### Pressure

Small

Medium

Large

#### Statistical Fluctuations

Pressure is caused by molecular collisions. On a macroscopic scale individual
collisions go unnoticed because there are of the order of Avagadro's number of collisions every
second. On a microscopic scale, however, collisions manifest themselves in pressure
fluctuations. (See the Brownian motion script for a examples of speed and
energy fluctuations.)

This page contains three Physlets that are able to share data using a connection
made by a common superclass, SApplet. The ensemble walls keep track of the change in momentum,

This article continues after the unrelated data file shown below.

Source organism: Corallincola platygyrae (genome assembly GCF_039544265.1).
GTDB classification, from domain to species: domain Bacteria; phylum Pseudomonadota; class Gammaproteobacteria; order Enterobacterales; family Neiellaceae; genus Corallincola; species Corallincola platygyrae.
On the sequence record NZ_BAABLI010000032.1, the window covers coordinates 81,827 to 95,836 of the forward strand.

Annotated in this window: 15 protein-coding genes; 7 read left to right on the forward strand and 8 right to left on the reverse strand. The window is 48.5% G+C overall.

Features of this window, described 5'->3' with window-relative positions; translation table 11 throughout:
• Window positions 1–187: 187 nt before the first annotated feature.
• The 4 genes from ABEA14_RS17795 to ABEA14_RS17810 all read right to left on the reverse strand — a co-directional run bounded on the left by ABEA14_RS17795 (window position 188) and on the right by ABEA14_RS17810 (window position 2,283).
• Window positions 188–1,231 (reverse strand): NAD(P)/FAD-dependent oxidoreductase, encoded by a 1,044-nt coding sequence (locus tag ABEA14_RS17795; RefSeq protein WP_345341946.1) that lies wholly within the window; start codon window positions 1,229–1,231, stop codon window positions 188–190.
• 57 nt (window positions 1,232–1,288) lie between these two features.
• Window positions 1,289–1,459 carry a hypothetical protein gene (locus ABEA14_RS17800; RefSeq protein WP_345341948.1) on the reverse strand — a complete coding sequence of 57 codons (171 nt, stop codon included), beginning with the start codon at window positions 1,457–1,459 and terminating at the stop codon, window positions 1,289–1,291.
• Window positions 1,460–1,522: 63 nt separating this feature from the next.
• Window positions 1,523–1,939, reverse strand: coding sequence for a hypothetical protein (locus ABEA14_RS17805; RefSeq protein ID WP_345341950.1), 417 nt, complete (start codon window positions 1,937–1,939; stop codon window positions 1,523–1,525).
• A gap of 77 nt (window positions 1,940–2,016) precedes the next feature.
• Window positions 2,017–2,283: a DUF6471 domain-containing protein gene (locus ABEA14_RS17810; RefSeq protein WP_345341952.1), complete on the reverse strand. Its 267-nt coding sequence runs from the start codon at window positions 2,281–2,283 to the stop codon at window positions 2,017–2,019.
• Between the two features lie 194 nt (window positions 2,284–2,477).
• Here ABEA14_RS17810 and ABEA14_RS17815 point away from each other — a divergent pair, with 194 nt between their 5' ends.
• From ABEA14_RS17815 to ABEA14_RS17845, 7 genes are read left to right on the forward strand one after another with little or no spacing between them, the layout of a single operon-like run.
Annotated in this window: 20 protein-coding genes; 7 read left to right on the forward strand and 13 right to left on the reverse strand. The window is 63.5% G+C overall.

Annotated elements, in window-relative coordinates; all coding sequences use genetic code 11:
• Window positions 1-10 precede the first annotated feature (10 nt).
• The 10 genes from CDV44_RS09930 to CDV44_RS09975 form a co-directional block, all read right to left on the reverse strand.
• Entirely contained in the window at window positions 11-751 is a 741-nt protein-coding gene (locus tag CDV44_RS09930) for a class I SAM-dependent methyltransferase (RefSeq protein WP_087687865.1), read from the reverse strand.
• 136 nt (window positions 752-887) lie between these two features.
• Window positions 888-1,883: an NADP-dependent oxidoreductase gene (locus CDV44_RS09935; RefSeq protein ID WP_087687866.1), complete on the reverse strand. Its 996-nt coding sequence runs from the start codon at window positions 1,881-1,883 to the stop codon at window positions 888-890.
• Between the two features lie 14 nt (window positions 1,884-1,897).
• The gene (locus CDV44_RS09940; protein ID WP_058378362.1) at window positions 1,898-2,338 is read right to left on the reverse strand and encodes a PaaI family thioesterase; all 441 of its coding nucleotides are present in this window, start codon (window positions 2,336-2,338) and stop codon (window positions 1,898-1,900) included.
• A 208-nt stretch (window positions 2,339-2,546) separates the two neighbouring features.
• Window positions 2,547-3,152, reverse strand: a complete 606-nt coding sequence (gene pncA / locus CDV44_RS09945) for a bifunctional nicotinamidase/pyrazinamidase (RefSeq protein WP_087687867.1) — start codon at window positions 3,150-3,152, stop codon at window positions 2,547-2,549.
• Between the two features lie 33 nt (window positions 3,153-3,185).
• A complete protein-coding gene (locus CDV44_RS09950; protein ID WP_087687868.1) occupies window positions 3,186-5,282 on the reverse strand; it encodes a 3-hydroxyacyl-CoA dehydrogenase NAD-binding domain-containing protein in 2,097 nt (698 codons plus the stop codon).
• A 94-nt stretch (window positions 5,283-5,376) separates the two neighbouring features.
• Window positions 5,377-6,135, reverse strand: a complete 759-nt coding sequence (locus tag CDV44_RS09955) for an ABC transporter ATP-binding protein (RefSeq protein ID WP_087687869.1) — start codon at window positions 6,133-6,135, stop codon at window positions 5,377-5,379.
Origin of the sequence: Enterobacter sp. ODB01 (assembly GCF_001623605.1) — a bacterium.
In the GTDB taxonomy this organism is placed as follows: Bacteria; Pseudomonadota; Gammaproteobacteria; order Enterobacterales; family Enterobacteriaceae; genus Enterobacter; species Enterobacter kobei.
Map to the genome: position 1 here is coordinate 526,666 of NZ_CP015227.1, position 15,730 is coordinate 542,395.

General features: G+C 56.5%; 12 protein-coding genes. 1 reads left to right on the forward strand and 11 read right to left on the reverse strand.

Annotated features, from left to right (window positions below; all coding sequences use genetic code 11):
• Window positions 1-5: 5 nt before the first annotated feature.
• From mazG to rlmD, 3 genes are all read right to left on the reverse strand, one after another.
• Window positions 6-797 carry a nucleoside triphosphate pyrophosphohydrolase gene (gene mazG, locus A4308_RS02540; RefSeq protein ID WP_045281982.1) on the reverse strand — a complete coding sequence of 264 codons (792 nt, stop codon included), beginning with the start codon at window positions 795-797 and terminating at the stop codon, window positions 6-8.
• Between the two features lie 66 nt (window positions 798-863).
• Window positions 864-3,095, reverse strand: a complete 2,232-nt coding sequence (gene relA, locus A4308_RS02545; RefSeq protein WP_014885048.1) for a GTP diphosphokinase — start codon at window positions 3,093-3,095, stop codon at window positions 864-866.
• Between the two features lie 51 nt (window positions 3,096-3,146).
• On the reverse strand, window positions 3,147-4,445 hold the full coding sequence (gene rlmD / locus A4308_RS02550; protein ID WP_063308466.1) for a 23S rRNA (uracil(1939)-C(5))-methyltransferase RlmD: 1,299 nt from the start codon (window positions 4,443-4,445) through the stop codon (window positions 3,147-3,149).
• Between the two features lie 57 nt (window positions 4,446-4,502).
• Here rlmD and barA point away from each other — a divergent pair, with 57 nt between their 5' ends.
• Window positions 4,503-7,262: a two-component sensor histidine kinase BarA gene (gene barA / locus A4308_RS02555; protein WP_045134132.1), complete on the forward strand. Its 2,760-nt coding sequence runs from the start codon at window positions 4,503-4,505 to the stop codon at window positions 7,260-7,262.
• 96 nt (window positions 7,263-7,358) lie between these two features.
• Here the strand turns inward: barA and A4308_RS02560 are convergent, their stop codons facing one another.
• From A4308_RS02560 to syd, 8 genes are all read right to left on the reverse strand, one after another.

i.e., the pressure, during each time step, dt, and provides this data to the DataGraph Physlet
and the DataTable Physlet. The DataGraph plots the pressure on the four walls by measuring the
change in momentum, dp/dt, during the animation time step, dt. It is easy to estimate the
average pressure by eyeballing the graph. The DataTable provides three different numerical
values. The first is the pressure calculated from the ideal gas law, P=NkT/V, where
Boltzmann's constant is 1. The second is the pressure during a single time step. This is the
value plotted in the graph. The third is the pressure averaged over 100 time steps.

It is instructive to compare the pressure obtained from the change in momentum with
the ideal gas pressure. Notice that the ideal gas law pressure is too low for large particles
in agreement with the Van der Waals equation of state.